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Laissez-faire: definition, principles, and examples

When comparing different economic systems like capitalism vs socialism, you might see the term ‘laissez-faire’ referenced. Find out what laissez-faire means and how it’s used in economics with our guide below.

What are laissez-faire economics?

The concept of laissez-faire in economics is a staple of free-market capitalism. The theory suggests that an economy is strongest when the government stays out of the economy entirely, letting market forces behave naturally.

In laissez-faire policy, the government’s role is to protect the rights of the individual, rather than regulating business in any way. The term ‘laissez-faire’ translates to ‘leave alone’ when it comes to economic intervention. This means no taxes, regulations, or tariffs. Instead, the market should be completely free to be led by the natural laws of supply and demand.

The origins of laissez-faire economics date back to 18th century France during the Industrial Revolution. Businesses at the time wished to be left alone to operate free from government policies, which involved heavy import tariffs. In classical economics, Adam Smith was a proponent of the idea in writings like ‘Wealth of Nations’ which put a premium on individual liberties and leaving economies to be dictated by the market.

Guiding principles of laissez-faire capitalism

There are several key principles involved with laissez-faire policy.

  1. The individual is society’s basic unit.

  2. Everyone carries a natural right to personal freedom.

  3. Nature is capable of self-regulation.

Based on these principles, laissez-faire economics endorse a system of capitalism, in which private parties control the means of production. Rather than regulating the market, the government should let capitalism run free without interference.

Another tenet of this theory is the idea of a free market economy according to natural laws of supply and demand. Free market theory states that if prices are set too high, consumers will not pay for goods and services and the market will naturally correct itself.

Finally, rational market theory is a fundamental principle in laissez-faire economics. This assumes that investors base their actions on facts and logic, taking emotions out of the equation.

Laissez-faire examples

A purely laissez-faire economy has yet to be seen, but governments have applied some of its principles. Here are a few laissez-faire examples you can see at play in the real world:

  1. Trickle-down economics: Former US President Ronald Reagan was a major believer in trickle-down economics in the 1980s. Based on laissez-faire policy, it allowed private businesses to make as much money as possible without intervention in the idea that this wealth would trickle down to individuals.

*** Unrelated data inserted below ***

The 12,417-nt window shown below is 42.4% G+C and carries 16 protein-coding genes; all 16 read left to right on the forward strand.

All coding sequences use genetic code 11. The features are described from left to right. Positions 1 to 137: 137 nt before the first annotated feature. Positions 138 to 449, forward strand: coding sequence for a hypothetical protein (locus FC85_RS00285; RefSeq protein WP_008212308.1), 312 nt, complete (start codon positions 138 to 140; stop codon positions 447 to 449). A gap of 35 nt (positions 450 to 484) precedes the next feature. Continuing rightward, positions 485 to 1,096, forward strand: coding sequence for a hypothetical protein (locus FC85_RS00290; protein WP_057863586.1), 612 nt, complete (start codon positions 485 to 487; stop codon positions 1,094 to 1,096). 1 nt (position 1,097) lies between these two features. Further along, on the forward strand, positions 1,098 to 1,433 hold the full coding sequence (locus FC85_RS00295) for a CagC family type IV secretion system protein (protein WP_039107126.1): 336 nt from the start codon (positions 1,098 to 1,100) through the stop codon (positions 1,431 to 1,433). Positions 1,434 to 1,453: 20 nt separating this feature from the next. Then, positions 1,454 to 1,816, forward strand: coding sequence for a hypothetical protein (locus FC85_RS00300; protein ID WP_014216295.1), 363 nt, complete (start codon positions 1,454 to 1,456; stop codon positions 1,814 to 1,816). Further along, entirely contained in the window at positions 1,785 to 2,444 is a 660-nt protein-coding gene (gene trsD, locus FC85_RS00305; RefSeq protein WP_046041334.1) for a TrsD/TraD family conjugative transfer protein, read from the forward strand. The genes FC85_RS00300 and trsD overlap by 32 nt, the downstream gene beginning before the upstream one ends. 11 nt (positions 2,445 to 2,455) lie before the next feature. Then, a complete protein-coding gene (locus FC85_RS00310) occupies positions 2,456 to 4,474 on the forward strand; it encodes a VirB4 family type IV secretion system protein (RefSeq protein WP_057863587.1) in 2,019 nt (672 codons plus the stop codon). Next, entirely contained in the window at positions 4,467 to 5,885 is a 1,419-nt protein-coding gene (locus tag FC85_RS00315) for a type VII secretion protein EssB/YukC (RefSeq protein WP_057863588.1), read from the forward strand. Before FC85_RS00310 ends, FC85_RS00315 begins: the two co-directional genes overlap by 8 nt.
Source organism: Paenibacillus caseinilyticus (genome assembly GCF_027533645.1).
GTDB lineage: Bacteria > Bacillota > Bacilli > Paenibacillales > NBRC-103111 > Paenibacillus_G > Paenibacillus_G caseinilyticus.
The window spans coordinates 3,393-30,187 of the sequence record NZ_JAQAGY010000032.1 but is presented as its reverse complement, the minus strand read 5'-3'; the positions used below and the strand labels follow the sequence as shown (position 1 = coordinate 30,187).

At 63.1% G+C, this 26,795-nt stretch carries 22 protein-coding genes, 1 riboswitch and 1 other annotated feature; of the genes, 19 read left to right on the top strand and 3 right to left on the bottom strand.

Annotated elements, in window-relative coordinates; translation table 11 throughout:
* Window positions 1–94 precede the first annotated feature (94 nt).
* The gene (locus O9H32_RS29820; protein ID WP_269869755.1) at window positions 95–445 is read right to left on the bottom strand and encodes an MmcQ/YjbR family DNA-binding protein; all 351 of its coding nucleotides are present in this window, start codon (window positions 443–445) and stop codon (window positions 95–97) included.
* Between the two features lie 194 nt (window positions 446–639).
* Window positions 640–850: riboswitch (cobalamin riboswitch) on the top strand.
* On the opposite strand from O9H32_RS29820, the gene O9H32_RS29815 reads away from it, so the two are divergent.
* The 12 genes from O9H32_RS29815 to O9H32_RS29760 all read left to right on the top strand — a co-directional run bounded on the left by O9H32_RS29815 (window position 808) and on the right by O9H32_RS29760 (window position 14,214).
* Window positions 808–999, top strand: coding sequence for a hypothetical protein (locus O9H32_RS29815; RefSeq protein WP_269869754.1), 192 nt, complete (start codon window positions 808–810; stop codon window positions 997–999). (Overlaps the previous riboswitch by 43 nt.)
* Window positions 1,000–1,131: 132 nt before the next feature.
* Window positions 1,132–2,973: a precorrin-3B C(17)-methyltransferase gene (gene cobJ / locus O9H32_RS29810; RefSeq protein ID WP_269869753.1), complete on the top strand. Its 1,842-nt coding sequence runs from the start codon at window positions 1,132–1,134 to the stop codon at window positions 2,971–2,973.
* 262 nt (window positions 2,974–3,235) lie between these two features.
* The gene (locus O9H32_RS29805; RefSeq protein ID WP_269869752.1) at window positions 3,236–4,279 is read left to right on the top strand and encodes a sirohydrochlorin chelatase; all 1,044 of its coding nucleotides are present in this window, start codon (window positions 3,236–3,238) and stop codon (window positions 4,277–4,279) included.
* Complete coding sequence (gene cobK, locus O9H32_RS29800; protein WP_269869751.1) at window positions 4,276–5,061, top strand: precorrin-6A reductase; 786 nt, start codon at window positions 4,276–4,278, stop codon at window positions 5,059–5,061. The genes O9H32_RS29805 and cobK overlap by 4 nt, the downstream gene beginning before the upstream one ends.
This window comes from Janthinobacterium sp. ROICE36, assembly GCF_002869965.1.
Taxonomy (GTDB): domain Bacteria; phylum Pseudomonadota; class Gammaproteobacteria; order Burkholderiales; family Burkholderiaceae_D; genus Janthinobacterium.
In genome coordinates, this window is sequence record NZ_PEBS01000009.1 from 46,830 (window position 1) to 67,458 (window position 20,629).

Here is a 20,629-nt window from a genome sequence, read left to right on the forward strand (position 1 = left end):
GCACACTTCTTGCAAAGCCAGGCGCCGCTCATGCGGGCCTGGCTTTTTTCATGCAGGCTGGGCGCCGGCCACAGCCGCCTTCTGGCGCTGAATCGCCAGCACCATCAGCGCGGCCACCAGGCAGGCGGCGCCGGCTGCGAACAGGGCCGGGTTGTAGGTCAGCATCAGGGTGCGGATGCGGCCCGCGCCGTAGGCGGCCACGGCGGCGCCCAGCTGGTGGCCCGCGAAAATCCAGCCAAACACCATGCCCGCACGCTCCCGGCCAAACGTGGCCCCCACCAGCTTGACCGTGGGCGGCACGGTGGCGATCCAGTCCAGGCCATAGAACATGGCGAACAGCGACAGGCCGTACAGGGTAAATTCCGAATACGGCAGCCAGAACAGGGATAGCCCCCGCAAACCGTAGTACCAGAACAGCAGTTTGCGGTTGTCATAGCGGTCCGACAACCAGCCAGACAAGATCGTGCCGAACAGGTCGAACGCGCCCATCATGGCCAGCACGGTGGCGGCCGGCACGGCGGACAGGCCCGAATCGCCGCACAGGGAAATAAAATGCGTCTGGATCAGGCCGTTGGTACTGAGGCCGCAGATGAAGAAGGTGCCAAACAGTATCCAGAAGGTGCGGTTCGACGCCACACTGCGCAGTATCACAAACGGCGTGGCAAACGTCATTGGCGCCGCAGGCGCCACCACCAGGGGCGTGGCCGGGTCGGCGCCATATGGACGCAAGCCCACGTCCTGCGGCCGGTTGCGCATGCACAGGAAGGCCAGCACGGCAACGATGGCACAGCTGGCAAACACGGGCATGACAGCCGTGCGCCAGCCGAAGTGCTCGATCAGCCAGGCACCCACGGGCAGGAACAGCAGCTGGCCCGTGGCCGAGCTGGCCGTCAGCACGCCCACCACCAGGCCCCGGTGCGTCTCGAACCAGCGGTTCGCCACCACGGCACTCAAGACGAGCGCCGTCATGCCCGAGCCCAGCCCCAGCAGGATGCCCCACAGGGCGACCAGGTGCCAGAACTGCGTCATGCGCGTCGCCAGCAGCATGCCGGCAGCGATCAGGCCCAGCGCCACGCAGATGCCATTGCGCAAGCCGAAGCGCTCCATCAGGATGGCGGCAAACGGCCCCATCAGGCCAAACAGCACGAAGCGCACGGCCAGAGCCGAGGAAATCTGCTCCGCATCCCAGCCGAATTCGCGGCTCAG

2. Tax cuts: When governments cut taxes to stimulate the market, this is based on laissez-faire theory as well. The idea is that removing regulations or taxes helps put more money into the market by encouraging spending.

  3. Privatising state assets: When the government sells state assets, such as transport or postal services, this is laissez-faire economics at work.

Benefits of laissez-faire policy

There are distinct advantages to this type of policy, which is why it’s an idea that has endured for over two centuries.

  • Free trade gives countries the chance to mutually benefit from transactions

  • It cuts down on inefficient government bureaucracy

  • Laissez-faire capitalism creates incentives for entrepreneurs to work harder and be more productive

  • Start-up businesses are given more freedom to take risks

  • It drives innovation by freeing up businesses to be more creative without regulation

  • Without taxation, businesses are given more spending power

Criticisms of laissez-faire economics

While there are many benefits to laissez-faire economics in theory, in reality there are also some legitimate concerns. Here are a few criticisms of this type of theory.

  • It leads to wealth disparities and income inequality.

  • Wealth becomes concentrated in established circles, with start-ups struggling to compete

  • Lack of regulation leads to monopolies that charge higher prices and restrict supply

  • It doesn’t take natural human emotions into account, as markets aren’t always driven by logic 

While an economy cannot be based on laissez-faire principles alone, it has some worthwhile concepts to inspire innovation and growth in businesses. Most capitalist economies choose to blend the strictest principles with government intervention like taxes to minimise inequality and provide better services.

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